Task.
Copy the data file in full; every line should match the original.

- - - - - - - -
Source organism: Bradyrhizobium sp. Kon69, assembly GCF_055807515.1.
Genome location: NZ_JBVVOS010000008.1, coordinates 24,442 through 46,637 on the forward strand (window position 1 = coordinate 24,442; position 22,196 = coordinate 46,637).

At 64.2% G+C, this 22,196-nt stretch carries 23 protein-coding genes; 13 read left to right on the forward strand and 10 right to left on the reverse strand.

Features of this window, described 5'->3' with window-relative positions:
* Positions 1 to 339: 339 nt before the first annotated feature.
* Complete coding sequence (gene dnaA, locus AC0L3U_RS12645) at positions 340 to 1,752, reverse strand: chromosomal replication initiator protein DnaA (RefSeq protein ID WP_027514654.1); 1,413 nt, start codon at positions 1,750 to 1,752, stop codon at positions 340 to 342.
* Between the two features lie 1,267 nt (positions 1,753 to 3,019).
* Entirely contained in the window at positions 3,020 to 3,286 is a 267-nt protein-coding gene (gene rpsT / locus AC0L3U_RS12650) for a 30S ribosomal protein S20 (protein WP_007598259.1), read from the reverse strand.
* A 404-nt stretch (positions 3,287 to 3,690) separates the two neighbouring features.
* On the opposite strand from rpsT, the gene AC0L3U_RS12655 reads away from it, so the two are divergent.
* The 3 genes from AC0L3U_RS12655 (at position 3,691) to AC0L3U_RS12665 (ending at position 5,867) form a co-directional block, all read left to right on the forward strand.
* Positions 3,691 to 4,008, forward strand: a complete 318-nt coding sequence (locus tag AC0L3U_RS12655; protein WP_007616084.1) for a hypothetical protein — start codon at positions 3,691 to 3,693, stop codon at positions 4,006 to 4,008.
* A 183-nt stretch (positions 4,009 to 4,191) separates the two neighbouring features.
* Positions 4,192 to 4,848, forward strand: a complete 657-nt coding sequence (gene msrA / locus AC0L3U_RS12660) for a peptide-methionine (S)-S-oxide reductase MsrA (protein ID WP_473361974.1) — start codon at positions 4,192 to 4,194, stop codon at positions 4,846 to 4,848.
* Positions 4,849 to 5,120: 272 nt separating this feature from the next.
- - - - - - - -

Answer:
Source organism: Bradyrhizobium sp. Kon69, assembly GCF_055807515.1.
Genome location: NZ_JBVVOS010000008.1, coordinates 24,442 through 46,637 on the forward strand (window position 1 = coordinate 24,442; position 22,196 = coordinate 46,637).

At 64.2% G+C, this 22,196-nt stretch carries 23 protein-coding genes; 13 read left to right on the forward strand and 10 right to left on the reverse strand.

Features of this window, described 5'->3' with window-relative positions:
* Positions 1 to 339: 339 nt before the first annotated feature.
* Complete coding sequence (gene dnaA, locus AC0L3U_RS12645) at positions 340 to 1,752, reverse strand: chromosomal replication initiator protein DnaA (RefSeq protein ID WP_027514654.1); 1,413 nt, start codon at positions 1,750 to 1,752, stop codon at positions 340 to 342.
* Between the two features lie 1,267 nt (positions 1,753 to 3,019).
* Entirely contained in the window at positions 3,020 to 3,286 is a 267-nt protein-coding gene (gene rpsT / locus AC0L3U_RS12650) for a 30S ribosomal protein S20 (protein WP_007598259.1), read from the reverse strand.
* A 404-nt stretch (positions 3,287 to 3,690) separates the two neighbouring features.
* On the opposite strand from rpsT, the gene AC0L3U_RS12655 reads away from it, so the two are divergent.
* The 3 genes from AC0L3U_RS12655 (at position 3,691) to AC0L3U_RS12665 (ending at position 5,867) form a co-directional block, all read left to right on the forward strand.
* Positions 3,691 to 4,008, forward strand: a complete 318-nt coding sequence (locus tag AC0L3U_RS12655; protein WP_007616084.1) for a hypothetical protein — start codon at positions 3,691 to 3,693, stop codon at positions 4,006 to 4,008.
* A 183-nt stretch (positions 4,009 to 4,191) separates the two neighbouring features.
* Positions 4,192 to 4,848, forward strand: a complete 657-nt coding sequence (gene msrA / locus AC0L3U_RS12660) for a peptide-methionine (S)-S-oxide reductase MsrA (protein ID WP_473361974.1) — start codon at positions 4,192 to 4,194, stop codon at positions 4,846 to 4,848.
* Positions 4,849 to 5,120: 272 nt separating this feature from the next.